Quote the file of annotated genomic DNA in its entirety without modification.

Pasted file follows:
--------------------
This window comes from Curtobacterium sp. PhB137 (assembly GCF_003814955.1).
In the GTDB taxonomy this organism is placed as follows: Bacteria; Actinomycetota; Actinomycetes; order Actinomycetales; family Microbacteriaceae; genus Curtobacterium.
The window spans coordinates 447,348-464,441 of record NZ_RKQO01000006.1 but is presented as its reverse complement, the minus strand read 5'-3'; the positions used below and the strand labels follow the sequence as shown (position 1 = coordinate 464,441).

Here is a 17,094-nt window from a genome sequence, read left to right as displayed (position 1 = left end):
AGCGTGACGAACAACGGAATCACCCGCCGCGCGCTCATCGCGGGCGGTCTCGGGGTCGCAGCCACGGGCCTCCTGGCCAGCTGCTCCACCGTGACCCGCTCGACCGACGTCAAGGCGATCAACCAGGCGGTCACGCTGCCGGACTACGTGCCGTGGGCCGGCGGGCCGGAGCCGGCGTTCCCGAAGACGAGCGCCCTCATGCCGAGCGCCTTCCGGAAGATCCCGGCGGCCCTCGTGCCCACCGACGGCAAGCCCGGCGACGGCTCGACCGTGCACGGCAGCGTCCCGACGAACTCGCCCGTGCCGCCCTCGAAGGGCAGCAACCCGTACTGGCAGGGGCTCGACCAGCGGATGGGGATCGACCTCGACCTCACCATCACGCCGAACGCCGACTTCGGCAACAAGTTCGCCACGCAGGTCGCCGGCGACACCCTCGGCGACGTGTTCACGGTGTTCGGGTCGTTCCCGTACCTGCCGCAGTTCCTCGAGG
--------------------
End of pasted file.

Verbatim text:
This window comes from Curtobacterium sp. PhB137 (assembly GCF_003814955.1).
In the GTDB taxonomy this organism is placed as follows: Bacteria; Actinomycetota; Actinomycetes; order Actinomycetales; family Microbacteriaceae; genus Curtobacterium.
The window spans coordinates 447,348-464,441 of record NZ_RKQO01000006.1 but is presented as its reverse complement, the minus strand read 5'-3'; the positions used below and the strand labels follow the sequence as shown (position 1 = coordinate 464,441).

Here is a 17,094-nt window from a genome sequence, read left to right as displayed (position 1 = left end):
AGCGTGACGAACAACGGAATCACCCGCCGCGCGCTCATCGCGGGCGGTCTCGGGGTCGCAGCCACGGGCCTCCTGGCCAGCTGCTCCACCGTGACCCGCTCGACCGACGTCAAGGCGATCAACCAGGCGGTCACGCTGCCGGACTACGTGCCGTGGGCCGGCGGGCCGGAGCCGGCGTTCCCGAAGACGAGCGCCCTCATGCCGAGCGCCTTCCGGAAGATCCCGGCGGCCCTCGTGCCCACCGACGGCAAGCCCGGCGACGGCTCGACCGTGCACGGCAGCGTCCCGACGAACTCGCCCGTGCCGCCCTCGAAGGGCAGCAACCCGTACTGGCAGGGGCTCGACCAGCGGATGGGGATCGACCTCGACCTCACCATCACGCCGAACGCCGACTTCGGCAACAAGTTCGCCACGCAGGTCGCCGGCGACACCCTCGGCGACGTGTTCACGGTGTTCGGGTCGTTCCCGTACCTGCCGCAGTTCCTCGAGG